Concerns about a childs behaviour with other children If you have concerns about a child who is acting inappropriately with another child, you need to let the nominated site leader know. They can help you decide if a mandatory notification needs to be made. Well go over mandatory notifications later in the course. Recognising abuse and neglect What is abuse and neglect? Abuse and neglect are actions that cause harm to children. The legal meaning of harm is explained in the Children and Young People (Safety) Act 2017. These meanings define when child

protection can take action. 17 (1) a reference to harm will be taken to be a reference to physical harm or psychological harm includes such harm caused by sexual, physical, mental or emotional abuse or neglect. General definitions of abuse and neglect In general, child abuse or neglect is categorised in 4 ways. Physical abuse

Sexual abuse Emotional abuse Neglect How do I know a child is doing okay? When volunteering with children and young people, you would expect to see them:

happy healthy socialising normally with adults and peers doing what is expected of them developmentally

attending regularly. Signs that something is wrong If children are not generally and regularly showing the signs we just covered, it might mean something is wrong. It could be a minor or a major problem but the important point is that staff at the site are aware, so that action can be taken. When you discuss your concerns about individual children with the nominated site leader, you play an important role. You help make sure appropriate action is taken at the right time.

What does an offender look like? Many children are harmed by people they know. No-one truly knows what an offender looks like. They might be: highly respected by their community or co-workers in positions of authority or power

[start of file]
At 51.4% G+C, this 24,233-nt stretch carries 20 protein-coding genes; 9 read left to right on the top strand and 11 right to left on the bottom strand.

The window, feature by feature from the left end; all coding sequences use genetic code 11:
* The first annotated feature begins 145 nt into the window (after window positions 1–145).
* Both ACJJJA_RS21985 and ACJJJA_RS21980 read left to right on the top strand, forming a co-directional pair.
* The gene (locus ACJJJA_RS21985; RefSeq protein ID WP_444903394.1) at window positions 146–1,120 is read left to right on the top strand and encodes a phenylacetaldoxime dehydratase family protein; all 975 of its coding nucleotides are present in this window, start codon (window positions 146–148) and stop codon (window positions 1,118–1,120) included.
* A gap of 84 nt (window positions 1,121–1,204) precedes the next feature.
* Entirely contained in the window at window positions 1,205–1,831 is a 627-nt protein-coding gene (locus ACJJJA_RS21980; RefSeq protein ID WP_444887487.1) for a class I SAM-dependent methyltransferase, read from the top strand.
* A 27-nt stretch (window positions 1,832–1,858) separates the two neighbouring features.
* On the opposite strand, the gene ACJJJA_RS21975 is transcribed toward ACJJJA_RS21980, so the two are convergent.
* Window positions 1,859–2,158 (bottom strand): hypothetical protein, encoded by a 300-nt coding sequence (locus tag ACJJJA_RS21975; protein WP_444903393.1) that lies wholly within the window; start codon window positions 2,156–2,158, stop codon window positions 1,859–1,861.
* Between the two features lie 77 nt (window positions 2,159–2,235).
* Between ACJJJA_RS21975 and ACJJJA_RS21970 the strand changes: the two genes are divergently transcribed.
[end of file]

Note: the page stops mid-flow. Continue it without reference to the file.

well-liked by children or parents. What might make a child more vulnerable? Sometimes the situation of parents/caregivers can make a child more vulnerable, these include:

significant alcohol or other substance abuse mental health problems intellectual disability social isolation being a victim of abuse, neglect or family violence extreme poverty housing and physical environment severe trauma. Children more at risk Some children are particularly at risk of harm. For example: age too young to tell anyone, the younger a child is the

more vulnerable they are disability particularly an intellectual disability in care often referred to as children under guardianship emotionally deprived already abused or neglected children

isolated and disadvantaged for example refugees, new arrivals, non-English speakers, remote communities and international exchange students. Recognising indicators of abuse and neglect Here are some possible indicators of abuse and neglect. These indicators have been identified over time by child protection experts. Behavioural

Physical Parent/carer behaviour Behavioural Possible behavioural indicators of children experiencing abuse, neglect or family violence Some examples, that should be used as a guide only, are:

difficulty in understanding the feelings of others trusting too much and allowing themselves to be exploited low self-esteem running away suicidal thoughts bullying and aggression, and unusually fearful of having nappy changed.